As a woman, I think it is normal to follow the boys and let them make decisions. I’ve definitely been guilty of that, however, it’s not okay. You need to have knowledge of how to use an avalanche beacon, shovel and your probe. You should practice with this equipment before you go out. You need to know the skill level and knowledge level of the people you are with, and you need to be comfortable speaking up and voicing your concerns. I think women and men who are new to backcountry skiing don’t do this enough. At the very least, your concerns can lead to a good discussion with your group and perhaps better decisions. You also need to have a general understanding of snow conditions and avalanche awareness.
SB: What are the most common mistakes that people make when heading out of bounds?
Sarah: Skiing in the backcountry is a risk. You can minimize that risk by having your gear, knowing how to use it and having a partner. One of the biggest mistakes I see is after a period of high pressure, when you are anxious to get out and enjoy some freshies after a big dump, people lose their heads and go big. Don’t do it!
You can just about always choose to ski terrain that is safe, even when the snow conditions aren’t. Think about your terrain choice and don’t go ski avalanche prone terrain on the first day of a big dump, even with clear skies, or during extreme cold or warm temperatures. That is just asking for trouble!
SB: What are the precautions that skiers/snowboarders should take when heading out of bounds?
Sarah: Be sure and let somebody know where you are heading and what your plan is, including what time you think you’ll be out.
SB: Facing fear and epics can often combine. Tell us about your most epic day in the backcountry.
Sarah: It is hard to pick just one epic day because honestly, they are all so different. I’ve had some incredible days skiing in the Tetons accessed by snowmobile, but my most memorable out-of-bounds/scary day was skiing Python Peak with my husband, Eric Anderson and Eric Daft (aka ED).
We were heli-skiing off Thompson Pass out of Valdez, AK. The helicopter landed (kind of, as only the front skids were down), we climbed out on this sketchy little knoll, and we couldn’t see down on either side because it was so steep. When the helicopter took off, our guide DC hiked across this knife edge bridge that spanned about 20 feet with sheer walls on either side. Loosing your footing was not an option!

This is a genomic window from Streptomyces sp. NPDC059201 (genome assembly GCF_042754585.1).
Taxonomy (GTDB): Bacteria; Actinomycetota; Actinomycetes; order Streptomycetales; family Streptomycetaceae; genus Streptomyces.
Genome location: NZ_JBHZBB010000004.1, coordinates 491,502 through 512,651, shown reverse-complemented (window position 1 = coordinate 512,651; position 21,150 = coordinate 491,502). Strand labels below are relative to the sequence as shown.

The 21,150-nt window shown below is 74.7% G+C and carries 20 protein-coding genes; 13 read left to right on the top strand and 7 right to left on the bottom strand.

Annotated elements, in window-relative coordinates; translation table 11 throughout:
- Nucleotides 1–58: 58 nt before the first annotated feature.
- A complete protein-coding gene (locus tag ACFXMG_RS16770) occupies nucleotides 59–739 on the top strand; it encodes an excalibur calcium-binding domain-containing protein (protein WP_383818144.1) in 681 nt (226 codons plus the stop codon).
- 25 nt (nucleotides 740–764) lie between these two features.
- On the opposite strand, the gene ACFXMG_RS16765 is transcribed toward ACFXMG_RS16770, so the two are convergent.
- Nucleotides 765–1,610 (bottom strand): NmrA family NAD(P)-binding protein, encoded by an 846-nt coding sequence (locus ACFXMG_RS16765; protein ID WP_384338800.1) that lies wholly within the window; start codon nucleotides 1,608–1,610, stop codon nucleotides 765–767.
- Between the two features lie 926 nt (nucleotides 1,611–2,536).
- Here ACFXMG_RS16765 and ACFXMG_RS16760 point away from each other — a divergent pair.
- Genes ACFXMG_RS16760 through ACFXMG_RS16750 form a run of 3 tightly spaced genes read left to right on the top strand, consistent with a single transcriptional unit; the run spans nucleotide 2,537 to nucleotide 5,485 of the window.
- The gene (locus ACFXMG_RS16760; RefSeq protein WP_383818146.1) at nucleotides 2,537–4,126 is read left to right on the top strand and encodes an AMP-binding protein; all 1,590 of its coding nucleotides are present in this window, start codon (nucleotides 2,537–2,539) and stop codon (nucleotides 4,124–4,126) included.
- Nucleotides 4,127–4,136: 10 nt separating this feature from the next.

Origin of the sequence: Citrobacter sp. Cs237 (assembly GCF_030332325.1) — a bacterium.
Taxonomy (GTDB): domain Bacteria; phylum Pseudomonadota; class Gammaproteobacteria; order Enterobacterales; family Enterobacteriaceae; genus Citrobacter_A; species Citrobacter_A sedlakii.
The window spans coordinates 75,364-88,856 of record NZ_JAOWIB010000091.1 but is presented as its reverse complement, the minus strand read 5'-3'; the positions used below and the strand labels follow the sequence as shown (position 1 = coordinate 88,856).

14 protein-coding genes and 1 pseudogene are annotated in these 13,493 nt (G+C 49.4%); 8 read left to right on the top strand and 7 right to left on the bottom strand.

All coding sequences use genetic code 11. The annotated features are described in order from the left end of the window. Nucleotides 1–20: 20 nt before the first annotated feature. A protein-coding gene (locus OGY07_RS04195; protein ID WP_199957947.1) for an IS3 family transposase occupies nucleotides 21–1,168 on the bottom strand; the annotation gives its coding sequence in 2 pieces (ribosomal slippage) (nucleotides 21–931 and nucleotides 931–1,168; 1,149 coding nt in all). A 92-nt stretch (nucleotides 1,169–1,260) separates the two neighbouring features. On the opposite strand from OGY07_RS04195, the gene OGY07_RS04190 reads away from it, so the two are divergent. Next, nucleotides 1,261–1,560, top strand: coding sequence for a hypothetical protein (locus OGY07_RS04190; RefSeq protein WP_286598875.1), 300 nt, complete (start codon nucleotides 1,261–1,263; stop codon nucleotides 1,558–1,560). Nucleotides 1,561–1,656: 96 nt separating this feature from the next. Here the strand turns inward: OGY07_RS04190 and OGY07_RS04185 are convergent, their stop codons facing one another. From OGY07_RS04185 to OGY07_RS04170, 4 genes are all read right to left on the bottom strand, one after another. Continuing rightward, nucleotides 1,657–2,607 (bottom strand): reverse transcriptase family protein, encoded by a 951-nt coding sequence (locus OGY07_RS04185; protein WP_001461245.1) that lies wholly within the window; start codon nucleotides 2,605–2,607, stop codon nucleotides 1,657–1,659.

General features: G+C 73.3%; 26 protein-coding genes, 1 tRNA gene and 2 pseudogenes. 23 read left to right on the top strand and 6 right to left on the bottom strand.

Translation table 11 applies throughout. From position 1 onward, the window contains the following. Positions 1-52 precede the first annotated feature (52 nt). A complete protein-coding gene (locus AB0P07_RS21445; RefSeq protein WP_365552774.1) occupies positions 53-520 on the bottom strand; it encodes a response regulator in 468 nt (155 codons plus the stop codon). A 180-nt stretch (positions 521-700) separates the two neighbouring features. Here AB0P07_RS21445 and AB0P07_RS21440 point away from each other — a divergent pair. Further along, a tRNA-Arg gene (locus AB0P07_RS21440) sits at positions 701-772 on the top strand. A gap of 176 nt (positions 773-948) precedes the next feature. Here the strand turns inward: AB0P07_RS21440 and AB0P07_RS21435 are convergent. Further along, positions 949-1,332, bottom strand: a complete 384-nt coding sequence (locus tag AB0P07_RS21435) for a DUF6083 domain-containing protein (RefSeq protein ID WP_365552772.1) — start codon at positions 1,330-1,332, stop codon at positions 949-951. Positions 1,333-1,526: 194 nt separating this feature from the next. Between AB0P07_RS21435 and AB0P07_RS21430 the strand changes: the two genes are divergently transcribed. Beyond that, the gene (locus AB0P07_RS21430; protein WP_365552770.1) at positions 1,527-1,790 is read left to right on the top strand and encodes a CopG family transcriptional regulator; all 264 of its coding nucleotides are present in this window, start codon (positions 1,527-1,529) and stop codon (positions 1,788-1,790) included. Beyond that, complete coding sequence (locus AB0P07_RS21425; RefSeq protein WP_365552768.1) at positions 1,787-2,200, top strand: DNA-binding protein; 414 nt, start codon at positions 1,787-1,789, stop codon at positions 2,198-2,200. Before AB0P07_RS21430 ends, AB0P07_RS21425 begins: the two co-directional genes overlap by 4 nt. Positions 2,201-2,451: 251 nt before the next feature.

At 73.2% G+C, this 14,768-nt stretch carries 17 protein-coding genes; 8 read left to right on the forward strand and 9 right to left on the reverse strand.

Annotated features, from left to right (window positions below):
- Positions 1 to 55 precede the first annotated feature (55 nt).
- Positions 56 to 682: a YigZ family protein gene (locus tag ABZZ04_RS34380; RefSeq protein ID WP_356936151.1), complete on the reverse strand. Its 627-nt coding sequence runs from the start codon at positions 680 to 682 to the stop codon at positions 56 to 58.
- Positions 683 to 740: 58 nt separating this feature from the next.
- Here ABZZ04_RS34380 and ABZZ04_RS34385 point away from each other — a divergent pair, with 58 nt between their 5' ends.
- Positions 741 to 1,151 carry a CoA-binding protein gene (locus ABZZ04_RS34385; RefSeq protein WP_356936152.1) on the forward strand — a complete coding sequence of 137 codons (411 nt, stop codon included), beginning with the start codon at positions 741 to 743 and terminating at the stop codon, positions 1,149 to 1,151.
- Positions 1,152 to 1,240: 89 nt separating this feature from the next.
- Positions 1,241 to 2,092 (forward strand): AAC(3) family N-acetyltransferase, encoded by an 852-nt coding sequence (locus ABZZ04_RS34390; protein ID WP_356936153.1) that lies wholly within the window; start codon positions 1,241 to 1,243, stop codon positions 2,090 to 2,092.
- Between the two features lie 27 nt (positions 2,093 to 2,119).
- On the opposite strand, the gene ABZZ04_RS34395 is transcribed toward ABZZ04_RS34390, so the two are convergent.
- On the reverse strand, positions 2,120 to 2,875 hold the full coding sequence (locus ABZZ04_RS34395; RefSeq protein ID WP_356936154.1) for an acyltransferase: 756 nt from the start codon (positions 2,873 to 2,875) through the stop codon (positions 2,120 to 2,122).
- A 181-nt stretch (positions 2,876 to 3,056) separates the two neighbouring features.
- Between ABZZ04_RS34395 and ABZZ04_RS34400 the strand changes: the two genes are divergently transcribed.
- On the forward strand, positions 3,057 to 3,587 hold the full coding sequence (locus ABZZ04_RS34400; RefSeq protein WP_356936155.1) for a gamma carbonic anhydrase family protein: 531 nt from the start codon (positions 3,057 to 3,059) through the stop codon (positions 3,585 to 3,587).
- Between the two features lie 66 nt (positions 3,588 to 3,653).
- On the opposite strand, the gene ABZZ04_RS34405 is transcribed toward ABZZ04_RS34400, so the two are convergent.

Ed went in front of me and Eric was right behind me. Those two are really awesome backcountry partners because not only are they skilled, but they are super aware of everyone and everything around them. Ed just looked back at me and said, “don’t look down”. Walking across that thing was so scary, so of course I looked down, and it was straight down! You couldn’t see the bottom. When we got to the other side, we grouped up having to move right, and climb out around a rock. I had a hard time getting around the rock because I was hugging the it. The sheer face was so steep it would have been impossible to self arrest if you fell. The move you had to make was to push yourself out from the rock to get around it while wearing and carrying ski gear. Man, that was scary and I wasn’t sure I could make it, but going back was not an option.
After finally getting around the rock, I had to climb straight up about 10 feet to where Ed was waiting. He was looking over the top encouraging me, and my husband Eric was behind me encouraging me as well. When I made it over the top we were standing on this steep pitch, the top of Python.
It felt like we were on top of the world and you could see for miles around. It was late in the day and the light was changing to that pre-alpenglow stage. It was a scary spot to put on our skis and I was shaking with the excitement of it all, the thrill of what I had just gone through to get to the top, and what was in front of me. The edges seemed to drop away and I couldn’t really tell what was below me as the white powder face we were on just disappeared. We were in a no-fall zone.
We all got set and Ed made the first move traversing across a little to the left, then he turned right, and then he was gone. The run just rolled away and was too steep for me to see what was right below me. Eric and I encouraged each other and then I took off. I took the same traverse across as Ed and then I dropped in right as it looked like I had no more room to traverse.
It was one of the steepest, most sustained pitches I’ve ever skied and it lasted for probably 2,000 feet before we all met up on the glacier below. After regrouping, we skied about 3,000 vertical on the glacier to the road below where a car was waiting to pick us up and take us back to camp. It is exciting to even think about that run and I’m sure I may never have the opportunity to ski anything like that again in my life. It was Awesome.